Apple rejected a free iPhone application that advocated a single-payer health system, calling the application “politically charged,” according to the app’s developer.
Red Daly, a 22 year-old computer science grad student at Stanford, submitted his iSinglePayer iPhone app for Apple’s approval on Aug. 21. A little more than a month later Apple rejected it on the grounds of its content, Daly told Wired.com.
The iSinglePayer application includes facts and figures that support a Canadian-style health insurance plan where the government insures citizens and reimburses health providers, but doesn’t employ the doctors. The app also uses GPS to determine a user’s political representatives, and how much money health companies have given them in campaign donations. It also gives users a single button to call lawmakers.
Daly said he made the application as a way to express his opinion and to help others express theirs.
“I went to the app store because I felt like I didn’t have much of a voice in other spheres,” Daly said. “When the mainstream media talks about single payer, they emphasize the negatives and this was my foray into the debate. It seemed like this would be the most effective way to reach people, since it is a phone and people can call right from it.”
Daly said he anticipated the rejection after Apple called a few weeks ago to ask if he was working on his own, or on behalf of a group or politician. He said he was just working as his own small company, which he suspects led to his rejection.
Apple’s preference for the establishment annoys Daly.
“I feel like politicians already have a megaphone and Apple is making it worse instead of making it easier for a regular guy to get an application into the store,” Daly said.
Apple did not reply to a request for comment.
Daly, who has successfully submitted other apps such as Quiz Tunes, suspected something was off when he did not get an answer from Apple quickly.
Then on Saturday morning, Daly got a call from an Apple employee who identified himself as Richard, who told him verbally that his app had been rejected. When Daly asked if there was anything he could do to make it less politically charged, Richard replied that the problem was the app was politically charged.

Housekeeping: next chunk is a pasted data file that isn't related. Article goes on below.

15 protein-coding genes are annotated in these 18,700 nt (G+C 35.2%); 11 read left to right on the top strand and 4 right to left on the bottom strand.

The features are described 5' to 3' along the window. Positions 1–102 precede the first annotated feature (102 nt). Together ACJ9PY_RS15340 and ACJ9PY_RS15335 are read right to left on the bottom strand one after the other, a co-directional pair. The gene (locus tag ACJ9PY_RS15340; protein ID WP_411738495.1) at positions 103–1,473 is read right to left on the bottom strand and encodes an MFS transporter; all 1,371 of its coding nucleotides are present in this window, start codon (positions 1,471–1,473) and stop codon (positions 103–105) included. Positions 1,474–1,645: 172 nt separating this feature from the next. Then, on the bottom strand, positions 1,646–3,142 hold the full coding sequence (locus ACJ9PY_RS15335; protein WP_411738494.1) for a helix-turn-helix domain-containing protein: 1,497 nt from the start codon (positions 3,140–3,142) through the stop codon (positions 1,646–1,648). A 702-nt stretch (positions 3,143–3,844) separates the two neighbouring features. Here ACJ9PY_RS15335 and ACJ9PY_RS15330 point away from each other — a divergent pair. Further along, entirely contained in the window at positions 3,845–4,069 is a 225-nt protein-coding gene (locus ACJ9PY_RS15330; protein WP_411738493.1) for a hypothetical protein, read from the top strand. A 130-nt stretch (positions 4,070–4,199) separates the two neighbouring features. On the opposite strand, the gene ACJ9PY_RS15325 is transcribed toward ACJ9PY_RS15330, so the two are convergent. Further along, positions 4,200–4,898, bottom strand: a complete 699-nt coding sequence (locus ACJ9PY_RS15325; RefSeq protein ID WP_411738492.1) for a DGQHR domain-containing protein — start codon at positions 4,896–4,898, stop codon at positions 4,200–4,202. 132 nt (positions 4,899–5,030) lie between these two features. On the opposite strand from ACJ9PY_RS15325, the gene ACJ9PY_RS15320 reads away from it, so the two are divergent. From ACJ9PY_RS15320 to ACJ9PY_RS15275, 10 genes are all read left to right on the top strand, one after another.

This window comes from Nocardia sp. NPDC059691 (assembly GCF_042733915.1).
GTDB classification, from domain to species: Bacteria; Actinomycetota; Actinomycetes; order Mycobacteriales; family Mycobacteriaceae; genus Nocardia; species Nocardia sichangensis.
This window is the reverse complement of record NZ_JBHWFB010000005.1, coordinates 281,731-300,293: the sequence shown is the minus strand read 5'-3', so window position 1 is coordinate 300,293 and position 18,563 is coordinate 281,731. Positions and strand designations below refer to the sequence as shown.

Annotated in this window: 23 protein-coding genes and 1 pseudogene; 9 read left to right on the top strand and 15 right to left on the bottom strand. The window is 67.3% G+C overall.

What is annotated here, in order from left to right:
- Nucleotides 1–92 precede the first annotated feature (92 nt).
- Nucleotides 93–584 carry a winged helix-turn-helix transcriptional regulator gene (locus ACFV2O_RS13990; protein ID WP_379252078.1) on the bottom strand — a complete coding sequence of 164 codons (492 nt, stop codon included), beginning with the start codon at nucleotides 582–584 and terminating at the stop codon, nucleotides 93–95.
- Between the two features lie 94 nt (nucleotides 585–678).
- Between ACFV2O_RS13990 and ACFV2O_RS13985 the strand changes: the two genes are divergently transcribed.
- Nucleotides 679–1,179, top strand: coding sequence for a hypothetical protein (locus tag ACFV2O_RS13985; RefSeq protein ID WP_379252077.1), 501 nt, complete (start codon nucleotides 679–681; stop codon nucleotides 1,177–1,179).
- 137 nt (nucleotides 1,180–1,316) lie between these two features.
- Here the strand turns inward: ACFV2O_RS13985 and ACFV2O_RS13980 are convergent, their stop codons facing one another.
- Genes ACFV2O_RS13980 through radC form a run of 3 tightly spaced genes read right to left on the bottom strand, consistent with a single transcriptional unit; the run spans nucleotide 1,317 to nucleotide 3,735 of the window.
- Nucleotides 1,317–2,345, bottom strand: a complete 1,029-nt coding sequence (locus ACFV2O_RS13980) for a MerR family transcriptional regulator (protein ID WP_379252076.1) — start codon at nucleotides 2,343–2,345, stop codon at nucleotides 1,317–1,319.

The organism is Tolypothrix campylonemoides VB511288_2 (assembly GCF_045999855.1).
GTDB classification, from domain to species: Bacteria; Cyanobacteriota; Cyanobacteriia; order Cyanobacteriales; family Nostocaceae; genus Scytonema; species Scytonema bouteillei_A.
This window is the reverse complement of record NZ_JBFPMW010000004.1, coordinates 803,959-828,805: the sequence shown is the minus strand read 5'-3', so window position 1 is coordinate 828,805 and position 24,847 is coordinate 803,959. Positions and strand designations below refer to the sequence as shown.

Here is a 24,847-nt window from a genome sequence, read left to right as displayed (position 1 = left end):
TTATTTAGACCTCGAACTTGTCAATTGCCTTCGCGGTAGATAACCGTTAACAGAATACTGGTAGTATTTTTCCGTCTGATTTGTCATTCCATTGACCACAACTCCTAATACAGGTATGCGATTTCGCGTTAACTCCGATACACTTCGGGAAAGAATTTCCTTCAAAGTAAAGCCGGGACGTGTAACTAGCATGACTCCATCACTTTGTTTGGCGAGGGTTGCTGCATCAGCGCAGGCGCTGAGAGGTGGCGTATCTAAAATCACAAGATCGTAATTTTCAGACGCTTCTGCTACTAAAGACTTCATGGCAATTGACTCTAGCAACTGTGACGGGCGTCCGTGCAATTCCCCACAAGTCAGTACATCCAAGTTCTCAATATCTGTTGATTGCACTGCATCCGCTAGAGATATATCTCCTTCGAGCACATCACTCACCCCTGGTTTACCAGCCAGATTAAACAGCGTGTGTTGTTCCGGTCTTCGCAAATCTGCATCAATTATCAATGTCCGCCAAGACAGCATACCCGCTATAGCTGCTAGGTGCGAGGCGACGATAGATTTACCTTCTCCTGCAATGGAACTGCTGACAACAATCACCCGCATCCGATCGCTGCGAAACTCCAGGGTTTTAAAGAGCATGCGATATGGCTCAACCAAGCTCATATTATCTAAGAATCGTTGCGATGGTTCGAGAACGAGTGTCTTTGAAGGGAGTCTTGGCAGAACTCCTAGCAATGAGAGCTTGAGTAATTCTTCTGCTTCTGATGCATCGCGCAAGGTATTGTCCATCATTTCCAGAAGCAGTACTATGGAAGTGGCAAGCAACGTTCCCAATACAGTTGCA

Apple has already drawn scrutiny from federal regulators over its management of the iPhone app store, which is the only path users can take to add applications to their phone without voiding the warranty. Users have downloaded more than two billion applications.
In August, Apple resorted to hair-splitting in its response to the FCC’s inquiry about why it rejected a Google Voice iPhone app. Apple said it was worried the service would confuse its users, but said it was still studying the issue — something contradicted by Google’s response to the feds.
Apple has been criticized for blocking video and internet telephony applications that compete with the telecoms it partners with. But it’s also taken heat for approving applications like the infamous Baby Shaker app, which it subsequently took down after a public outcry.
Daly says he knows that Apple doesn’t have the same First Amendment obligation that the government has, but he thinks there’s a better way.
“I don’t think there is any sort of corruption — like Apple doesn’t want single payer,” Daly said. “I think its more like they don’t want to get involved in the health care debate.
“Apple should look out the for user and make sure an app functions well and doesn’t have a viruses. But I don’t think they should be in the business of censoring political speech and I don’t think they should be regulating content.”